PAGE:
“Nearly every moment of every day we have the opportunity to give something to someone else – our time, our love, our resources. I have always found more joy in giving when I did not expect anything in return.”
S. Truett Cathy, Founder, Chick-fil-A, Inc.
What life has taught me about love is that whether people tell you they want it or not, everyone needs love. It is attractive no matter who you are. God has shown his love through the birth of a savior. The baby Jesus, wrapped in a manger, is the purest form of love we can be given. We were given all the love we need wrapped up in that child. And the love that we all need is reborn every Christmas Day.
This Christmas, please take a moment to use whatever gifts God has given you to share your love with others, as Jesus has shared with us. Kindness is something all of us can give to demonstrate our love for one another. Whether you give out chicken sandwiches in a time of need or give hot beverage to a friend on a cold December day.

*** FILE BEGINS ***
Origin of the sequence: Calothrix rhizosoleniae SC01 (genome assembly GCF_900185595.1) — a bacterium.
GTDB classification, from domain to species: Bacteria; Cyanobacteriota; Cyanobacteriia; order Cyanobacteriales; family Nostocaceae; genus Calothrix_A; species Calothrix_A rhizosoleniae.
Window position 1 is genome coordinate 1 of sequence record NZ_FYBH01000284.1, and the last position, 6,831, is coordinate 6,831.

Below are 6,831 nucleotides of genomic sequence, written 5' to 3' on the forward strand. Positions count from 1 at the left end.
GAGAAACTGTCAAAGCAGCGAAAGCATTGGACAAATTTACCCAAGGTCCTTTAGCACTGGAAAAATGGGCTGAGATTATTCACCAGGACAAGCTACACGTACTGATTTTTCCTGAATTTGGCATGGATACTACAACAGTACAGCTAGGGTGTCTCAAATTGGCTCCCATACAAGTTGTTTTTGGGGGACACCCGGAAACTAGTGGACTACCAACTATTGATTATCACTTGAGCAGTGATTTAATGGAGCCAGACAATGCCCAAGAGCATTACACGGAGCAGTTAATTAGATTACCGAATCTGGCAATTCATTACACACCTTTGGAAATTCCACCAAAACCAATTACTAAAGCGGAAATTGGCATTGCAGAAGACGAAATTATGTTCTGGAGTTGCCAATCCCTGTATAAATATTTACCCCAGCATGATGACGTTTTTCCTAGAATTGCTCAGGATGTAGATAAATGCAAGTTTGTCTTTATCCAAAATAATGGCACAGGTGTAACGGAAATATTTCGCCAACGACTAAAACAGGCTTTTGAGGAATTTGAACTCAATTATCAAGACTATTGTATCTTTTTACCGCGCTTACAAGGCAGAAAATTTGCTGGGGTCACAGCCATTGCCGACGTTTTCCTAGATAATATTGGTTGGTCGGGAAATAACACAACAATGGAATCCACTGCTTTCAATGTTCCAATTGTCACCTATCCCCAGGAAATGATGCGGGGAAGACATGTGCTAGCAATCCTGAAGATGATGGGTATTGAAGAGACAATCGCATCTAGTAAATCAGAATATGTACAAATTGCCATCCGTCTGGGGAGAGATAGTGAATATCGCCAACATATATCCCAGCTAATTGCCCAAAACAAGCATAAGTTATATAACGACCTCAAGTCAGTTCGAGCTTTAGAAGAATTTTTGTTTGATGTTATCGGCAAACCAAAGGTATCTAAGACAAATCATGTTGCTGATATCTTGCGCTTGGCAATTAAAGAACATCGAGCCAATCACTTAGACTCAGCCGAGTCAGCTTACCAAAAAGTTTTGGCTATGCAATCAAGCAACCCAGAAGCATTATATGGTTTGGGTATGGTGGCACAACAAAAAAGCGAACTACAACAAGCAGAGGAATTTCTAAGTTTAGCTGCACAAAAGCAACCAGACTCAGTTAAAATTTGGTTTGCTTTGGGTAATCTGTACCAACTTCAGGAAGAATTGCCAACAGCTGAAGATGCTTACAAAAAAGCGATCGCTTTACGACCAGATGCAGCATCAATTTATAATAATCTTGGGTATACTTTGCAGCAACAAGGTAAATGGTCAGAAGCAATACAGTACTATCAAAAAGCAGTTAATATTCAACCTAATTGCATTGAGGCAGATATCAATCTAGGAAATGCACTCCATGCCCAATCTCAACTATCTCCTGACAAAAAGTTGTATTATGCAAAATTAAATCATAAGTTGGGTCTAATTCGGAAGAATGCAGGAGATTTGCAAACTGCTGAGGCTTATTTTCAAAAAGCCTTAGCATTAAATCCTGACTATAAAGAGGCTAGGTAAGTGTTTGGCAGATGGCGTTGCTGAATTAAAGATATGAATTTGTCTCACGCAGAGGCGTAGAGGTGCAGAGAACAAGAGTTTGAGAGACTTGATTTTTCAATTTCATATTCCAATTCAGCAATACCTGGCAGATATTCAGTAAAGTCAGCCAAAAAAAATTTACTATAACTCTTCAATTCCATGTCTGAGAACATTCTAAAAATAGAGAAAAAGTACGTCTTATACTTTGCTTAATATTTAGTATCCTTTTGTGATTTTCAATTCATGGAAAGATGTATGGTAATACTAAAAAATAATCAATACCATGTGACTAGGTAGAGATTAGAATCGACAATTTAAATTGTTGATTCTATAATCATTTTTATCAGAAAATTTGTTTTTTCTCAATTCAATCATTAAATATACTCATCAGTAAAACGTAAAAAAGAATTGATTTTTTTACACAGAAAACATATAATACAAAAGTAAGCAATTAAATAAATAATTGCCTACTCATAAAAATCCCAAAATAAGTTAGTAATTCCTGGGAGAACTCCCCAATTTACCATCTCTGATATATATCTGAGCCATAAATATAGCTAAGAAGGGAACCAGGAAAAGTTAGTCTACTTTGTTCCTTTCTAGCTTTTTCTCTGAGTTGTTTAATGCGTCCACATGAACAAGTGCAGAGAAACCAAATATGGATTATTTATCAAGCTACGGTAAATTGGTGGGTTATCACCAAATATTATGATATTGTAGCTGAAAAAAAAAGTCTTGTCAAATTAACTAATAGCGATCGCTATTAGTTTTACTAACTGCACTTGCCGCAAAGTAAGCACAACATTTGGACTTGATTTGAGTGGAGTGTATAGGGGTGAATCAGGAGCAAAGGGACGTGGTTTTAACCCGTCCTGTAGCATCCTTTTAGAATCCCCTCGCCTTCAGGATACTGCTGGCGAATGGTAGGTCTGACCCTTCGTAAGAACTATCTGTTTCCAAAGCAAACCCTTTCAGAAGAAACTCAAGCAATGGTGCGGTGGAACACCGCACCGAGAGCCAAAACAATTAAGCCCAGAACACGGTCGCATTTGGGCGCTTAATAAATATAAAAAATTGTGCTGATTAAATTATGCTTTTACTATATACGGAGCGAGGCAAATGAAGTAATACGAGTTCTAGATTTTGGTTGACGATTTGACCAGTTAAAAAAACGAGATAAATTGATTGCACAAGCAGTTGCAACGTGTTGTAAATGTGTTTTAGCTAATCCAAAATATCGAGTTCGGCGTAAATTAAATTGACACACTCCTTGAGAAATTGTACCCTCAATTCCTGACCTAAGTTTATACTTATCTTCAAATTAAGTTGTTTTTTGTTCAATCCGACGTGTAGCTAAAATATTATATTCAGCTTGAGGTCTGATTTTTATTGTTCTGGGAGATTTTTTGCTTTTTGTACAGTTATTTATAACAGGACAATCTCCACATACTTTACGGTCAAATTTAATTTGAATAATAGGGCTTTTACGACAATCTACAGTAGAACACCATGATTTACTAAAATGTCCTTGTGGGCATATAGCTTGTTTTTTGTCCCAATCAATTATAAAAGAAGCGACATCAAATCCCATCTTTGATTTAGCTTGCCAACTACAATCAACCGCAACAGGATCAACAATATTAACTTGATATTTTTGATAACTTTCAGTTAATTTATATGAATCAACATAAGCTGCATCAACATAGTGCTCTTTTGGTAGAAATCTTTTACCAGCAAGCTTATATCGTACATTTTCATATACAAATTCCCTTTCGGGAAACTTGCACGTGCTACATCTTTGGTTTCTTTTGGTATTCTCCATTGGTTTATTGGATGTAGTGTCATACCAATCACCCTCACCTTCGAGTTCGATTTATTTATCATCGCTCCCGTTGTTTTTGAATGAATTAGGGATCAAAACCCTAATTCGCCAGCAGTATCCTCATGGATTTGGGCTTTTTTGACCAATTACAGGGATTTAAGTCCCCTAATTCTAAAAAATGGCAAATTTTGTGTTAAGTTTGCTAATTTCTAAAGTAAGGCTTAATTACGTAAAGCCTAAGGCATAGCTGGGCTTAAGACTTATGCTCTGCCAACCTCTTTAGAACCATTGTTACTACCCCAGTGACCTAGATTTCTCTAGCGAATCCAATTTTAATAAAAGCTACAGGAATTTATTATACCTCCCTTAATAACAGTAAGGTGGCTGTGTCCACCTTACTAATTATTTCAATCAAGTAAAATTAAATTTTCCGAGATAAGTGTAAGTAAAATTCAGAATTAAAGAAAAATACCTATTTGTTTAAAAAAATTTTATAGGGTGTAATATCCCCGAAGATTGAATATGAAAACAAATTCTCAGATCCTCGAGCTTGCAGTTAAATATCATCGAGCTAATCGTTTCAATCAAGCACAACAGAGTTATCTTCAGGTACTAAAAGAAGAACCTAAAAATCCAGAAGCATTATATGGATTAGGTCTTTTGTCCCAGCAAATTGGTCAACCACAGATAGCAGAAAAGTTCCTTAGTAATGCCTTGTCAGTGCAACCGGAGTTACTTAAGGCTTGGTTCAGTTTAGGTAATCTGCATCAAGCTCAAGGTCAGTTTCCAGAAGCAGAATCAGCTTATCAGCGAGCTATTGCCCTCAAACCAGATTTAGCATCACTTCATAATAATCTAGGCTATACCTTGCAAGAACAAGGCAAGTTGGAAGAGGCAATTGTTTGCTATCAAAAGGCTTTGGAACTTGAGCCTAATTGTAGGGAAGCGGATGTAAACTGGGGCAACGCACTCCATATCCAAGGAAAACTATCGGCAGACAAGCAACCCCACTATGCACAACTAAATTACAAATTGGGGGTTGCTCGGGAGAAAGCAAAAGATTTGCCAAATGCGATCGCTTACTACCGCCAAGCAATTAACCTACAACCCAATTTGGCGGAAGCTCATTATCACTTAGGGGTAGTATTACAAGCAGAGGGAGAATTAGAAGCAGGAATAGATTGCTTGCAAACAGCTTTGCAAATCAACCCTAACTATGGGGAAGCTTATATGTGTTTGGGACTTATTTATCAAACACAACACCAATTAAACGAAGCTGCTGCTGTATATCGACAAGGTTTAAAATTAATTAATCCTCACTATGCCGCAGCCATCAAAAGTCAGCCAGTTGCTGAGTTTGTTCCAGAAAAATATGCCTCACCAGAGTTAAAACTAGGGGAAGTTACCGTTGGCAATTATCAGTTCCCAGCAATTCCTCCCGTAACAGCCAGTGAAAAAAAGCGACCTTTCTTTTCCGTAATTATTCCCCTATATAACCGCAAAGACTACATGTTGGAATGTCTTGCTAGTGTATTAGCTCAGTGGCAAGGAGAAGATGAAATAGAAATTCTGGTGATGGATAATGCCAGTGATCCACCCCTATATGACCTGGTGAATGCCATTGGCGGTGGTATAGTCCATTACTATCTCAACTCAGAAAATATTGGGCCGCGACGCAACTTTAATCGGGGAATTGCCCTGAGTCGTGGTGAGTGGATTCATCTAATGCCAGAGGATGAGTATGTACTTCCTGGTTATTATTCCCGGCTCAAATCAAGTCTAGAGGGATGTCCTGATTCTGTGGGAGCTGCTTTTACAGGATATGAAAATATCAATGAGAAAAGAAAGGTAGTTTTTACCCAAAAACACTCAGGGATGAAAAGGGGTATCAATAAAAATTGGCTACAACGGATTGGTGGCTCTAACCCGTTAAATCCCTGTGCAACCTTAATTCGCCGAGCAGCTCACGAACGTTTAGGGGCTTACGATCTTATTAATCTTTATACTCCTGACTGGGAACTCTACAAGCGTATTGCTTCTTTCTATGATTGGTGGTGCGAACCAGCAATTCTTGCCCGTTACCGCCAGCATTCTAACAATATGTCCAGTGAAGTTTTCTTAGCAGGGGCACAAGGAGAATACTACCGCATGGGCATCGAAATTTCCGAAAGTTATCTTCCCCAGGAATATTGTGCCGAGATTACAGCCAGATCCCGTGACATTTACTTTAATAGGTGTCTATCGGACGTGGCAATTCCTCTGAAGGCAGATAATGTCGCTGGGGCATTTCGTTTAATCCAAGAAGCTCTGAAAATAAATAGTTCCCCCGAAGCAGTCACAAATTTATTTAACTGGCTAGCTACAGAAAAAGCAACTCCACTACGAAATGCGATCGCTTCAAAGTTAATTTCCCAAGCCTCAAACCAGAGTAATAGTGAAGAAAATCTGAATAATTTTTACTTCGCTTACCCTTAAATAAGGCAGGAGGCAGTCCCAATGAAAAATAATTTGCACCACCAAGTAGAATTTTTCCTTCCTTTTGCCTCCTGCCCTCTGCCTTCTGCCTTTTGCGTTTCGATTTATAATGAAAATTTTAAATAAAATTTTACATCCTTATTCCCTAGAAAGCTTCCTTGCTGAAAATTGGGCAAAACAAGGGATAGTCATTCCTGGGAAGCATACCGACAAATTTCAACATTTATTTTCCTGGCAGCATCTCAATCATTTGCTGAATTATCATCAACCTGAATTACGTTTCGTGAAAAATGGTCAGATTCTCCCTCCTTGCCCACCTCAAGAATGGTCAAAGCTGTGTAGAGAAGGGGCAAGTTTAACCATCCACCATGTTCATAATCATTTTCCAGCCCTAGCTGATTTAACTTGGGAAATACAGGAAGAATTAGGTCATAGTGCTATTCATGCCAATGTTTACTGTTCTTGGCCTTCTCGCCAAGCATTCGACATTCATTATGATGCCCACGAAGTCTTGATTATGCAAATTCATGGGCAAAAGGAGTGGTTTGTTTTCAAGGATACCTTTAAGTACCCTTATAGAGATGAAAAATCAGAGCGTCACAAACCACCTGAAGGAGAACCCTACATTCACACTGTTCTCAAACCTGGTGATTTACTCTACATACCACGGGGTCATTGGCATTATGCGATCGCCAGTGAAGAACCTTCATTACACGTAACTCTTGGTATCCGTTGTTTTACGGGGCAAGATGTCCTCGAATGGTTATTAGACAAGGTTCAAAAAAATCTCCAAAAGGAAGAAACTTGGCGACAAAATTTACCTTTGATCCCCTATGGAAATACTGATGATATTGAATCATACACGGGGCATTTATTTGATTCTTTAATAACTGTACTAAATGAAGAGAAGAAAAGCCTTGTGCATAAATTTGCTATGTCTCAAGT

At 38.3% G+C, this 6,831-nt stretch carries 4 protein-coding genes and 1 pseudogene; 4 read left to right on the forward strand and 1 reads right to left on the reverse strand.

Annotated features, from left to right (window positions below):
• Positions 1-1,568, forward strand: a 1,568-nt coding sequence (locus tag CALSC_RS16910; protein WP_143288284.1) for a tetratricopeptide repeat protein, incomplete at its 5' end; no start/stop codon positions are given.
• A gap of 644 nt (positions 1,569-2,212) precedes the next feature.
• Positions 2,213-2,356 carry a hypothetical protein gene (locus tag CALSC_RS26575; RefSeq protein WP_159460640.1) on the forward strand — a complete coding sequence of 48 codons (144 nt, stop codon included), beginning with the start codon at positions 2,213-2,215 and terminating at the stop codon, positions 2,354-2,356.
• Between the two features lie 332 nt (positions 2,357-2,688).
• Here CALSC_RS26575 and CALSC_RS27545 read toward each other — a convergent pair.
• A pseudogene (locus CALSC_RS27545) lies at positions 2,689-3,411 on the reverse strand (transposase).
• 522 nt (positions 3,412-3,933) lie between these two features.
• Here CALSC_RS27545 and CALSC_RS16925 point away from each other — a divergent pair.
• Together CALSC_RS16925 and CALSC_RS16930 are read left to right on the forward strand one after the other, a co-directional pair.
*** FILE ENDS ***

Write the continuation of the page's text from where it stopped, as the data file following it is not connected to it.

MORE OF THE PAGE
Thank you, Chick-fil-A, for loving all your neighbors in a time of need. You made a lasting impression on a man that wandered into a mall that day (long ago) looking for something hot and delicious, that was served up fast and friendly. Man, that was like hitting the lottery!
(Chris Gaines is an author and Editor-In-Chief of Patriot Gaines. He lives in the Cedar Valley of Northern Iowa with his wife, Jennifer, and two kids, Patrick & Megan)
Photo Sources: Chick-fil-A, Peach Bowl, Atlanta Journal-Constitution
Article Sources: Forbes, Christian-Science Monitor, The Atlanta Journal-Constitution, Peach Bowl, Chick-fil-A, QSR Magazine